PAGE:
He was among the minority of Republicans to approve the measure
U.S. Rep. John Kline, R-Burnsville, was among the about one-third of Republicans who approved legislation late Wednesday night to reopen the federal government and raise the debt ceiling.
Kline, along with U.S. Rep. Erik Paulsen, R-Eden Prairie, voted for the compromise that tasks a joint House-Senate committee with developing a budget deal before mid-December.
“Today, members of Congress were asked to make a difficult decision,” Kline said in a statement released Thursday. “Ultimately, I was not willing to put the full faith and credit of the United States at risk. Congress and the White House must put country first. The result was imperfect, but it was a temporary solution I believed was in the best interest of Americans.”
Republicans sought changes to the Affordable Care Act before agreeing to raise the debt ceiling, but no alterations were made to the federal health care law through Wednesday night’s action.
Kline says he will continue to press for changes in the so-called Obamacare law.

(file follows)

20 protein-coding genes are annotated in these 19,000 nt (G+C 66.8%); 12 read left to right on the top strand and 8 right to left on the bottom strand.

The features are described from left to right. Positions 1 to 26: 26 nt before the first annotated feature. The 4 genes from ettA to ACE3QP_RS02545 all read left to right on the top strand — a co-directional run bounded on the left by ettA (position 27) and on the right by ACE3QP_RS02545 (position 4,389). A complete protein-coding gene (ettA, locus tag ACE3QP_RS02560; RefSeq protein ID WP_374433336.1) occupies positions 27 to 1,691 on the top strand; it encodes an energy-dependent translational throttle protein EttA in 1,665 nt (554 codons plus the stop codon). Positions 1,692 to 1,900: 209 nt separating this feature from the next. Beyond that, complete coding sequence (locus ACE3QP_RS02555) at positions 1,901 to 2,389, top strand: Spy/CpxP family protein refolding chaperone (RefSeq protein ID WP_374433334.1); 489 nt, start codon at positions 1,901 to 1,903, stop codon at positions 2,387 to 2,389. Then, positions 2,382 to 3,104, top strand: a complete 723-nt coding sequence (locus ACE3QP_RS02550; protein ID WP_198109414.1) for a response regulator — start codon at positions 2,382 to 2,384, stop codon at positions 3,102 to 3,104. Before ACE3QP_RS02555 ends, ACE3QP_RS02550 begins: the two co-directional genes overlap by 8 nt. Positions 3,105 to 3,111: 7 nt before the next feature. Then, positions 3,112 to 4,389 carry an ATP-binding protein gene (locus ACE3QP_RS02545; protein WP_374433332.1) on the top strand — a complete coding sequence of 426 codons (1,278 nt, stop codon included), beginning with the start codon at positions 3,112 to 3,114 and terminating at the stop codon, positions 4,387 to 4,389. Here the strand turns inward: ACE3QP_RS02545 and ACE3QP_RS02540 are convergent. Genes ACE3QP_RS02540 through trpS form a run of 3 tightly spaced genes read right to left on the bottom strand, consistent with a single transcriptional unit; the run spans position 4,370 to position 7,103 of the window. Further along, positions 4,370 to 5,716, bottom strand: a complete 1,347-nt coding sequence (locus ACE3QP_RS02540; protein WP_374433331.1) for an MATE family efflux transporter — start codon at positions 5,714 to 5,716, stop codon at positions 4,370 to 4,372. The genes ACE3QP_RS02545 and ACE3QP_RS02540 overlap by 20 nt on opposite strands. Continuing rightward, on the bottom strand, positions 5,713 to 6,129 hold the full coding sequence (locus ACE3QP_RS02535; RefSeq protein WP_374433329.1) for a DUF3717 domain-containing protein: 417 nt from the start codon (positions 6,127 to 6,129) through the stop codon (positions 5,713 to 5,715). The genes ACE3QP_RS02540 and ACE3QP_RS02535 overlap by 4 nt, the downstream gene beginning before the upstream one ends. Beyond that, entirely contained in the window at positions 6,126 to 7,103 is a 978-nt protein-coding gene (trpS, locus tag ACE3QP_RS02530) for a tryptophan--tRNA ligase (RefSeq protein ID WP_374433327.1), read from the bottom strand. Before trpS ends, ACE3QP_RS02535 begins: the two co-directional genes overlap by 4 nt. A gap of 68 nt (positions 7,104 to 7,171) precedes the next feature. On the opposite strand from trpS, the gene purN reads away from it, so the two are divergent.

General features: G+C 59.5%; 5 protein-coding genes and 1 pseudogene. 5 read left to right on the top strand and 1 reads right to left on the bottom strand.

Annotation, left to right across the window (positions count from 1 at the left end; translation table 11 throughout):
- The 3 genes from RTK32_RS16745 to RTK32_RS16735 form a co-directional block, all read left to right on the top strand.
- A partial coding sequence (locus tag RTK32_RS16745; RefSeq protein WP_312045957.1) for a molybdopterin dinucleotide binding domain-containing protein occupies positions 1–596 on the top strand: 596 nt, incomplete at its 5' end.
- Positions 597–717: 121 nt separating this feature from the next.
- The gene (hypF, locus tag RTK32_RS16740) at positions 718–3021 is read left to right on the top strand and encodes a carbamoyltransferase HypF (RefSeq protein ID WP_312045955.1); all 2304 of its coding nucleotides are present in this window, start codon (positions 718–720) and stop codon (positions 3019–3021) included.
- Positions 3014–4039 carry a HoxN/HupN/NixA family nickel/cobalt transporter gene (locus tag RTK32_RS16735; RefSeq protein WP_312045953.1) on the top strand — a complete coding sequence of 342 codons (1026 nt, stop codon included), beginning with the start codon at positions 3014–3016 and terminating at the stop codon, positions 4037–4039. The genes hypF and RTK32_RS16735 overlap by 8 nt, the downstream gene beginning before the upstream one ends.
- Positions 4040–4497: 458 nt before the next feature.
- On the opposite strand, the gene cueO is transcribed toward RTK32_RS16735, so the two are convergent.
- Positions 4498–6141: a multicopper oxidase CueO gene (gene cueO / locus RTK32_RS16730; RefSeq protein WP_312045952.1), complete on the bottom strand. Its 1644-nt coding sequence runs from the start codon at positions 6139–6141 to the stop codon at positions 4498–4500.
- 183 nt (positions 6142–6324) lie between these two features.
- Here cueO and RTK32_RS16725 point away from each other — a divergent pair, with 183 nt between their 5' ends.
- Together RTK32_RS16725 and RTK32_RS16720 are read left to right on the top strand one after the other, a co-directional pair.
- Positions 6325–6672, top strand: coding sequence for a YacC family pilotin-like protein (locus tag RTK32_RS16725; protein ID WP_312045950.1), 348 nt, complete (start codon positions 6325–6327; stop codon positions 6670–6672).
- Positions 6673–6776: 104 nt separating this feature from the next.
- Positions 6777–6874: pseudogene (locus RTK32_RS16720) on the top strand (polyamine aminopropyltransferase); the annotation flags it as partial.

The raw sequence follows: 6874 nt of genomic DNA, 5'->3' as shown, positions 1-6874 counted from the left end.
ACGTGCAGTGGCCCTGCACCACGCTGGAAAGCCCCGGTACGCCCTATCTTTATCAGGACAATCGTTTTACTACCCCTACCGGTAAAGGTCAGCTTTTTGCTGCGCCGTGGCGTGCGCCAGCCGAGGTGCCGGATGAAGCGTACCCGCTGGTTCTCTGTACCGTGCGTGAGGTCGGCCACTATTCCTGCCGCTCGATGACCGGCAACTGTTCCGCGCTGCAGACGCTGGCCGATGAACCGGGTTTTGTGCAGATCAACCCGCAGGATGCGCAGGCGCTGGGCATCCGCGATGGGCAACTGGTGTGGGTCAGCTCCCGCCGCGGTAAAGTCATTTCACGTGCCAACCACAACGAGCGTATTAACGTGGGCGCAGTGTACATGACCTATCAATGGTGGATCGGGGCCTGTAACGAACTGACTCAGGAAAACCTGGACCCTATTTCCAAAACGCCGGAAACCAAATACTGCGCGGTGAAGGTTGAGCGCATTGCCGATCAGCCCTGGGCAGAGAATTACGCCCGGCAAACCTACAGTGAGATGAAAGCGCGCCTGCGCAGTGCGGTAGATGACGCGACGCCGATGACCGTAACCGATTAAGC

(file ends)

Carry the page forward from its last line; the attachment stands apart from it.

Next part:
“Moving forward, we must address runaway spending, the debt, and failed policies like Obamacare that are barriers to our economic recovery and threaten the future of our children and grandchildren,” Kline said in the statement. “Our record-high debt is as much the result of failed leadership as it is failed policies that grew government instead of our economy. We must tackle the pressing issues Americans sent us to Washington to face.”
U.S. Rep. Michele Bachmann, R-Stillwater, was the only Minnesotan to vote no on the compromise plan along with 143 other House Republicans. Eighty-seven House Republicans voted for it.
Democrat U.S. Sens. Amy Klobuchar and Al Franken voted for the measure.
Eagan resident Mike Obermueller, a candidate for the Democrats endorsement in the 2nd District, said in a statement that Kline orchestrated the shutdown.
“He’s part of the so-called Republican leadership team who for the past 16 days has consistently rejected efforts to get it back up and running,” said Obermueller, who lost to Kline in the 2012 election by eight percentage points.
“Seniors, and military families that have been adversely affected by this reckless behavior and needless uncertainty and had it not been for the House Republicans, this could have been resolved weeks ago,” Obermueller said.
Bachmann told Devin Henry of MinnPost “this was a fight worth having.”
“Ultimately (this fight)’s about what type of government we want to have,” she said. “The president is insisting that he be the only decision-maker when it comes to something as crucial as the budget. What we’re saying is that’s not the way our government works.”
The House voted 285-144 to approve bill, which funds the government until Jan. 15 and raises the debt ceiling until Feb. 7. The Senate voted 81-18.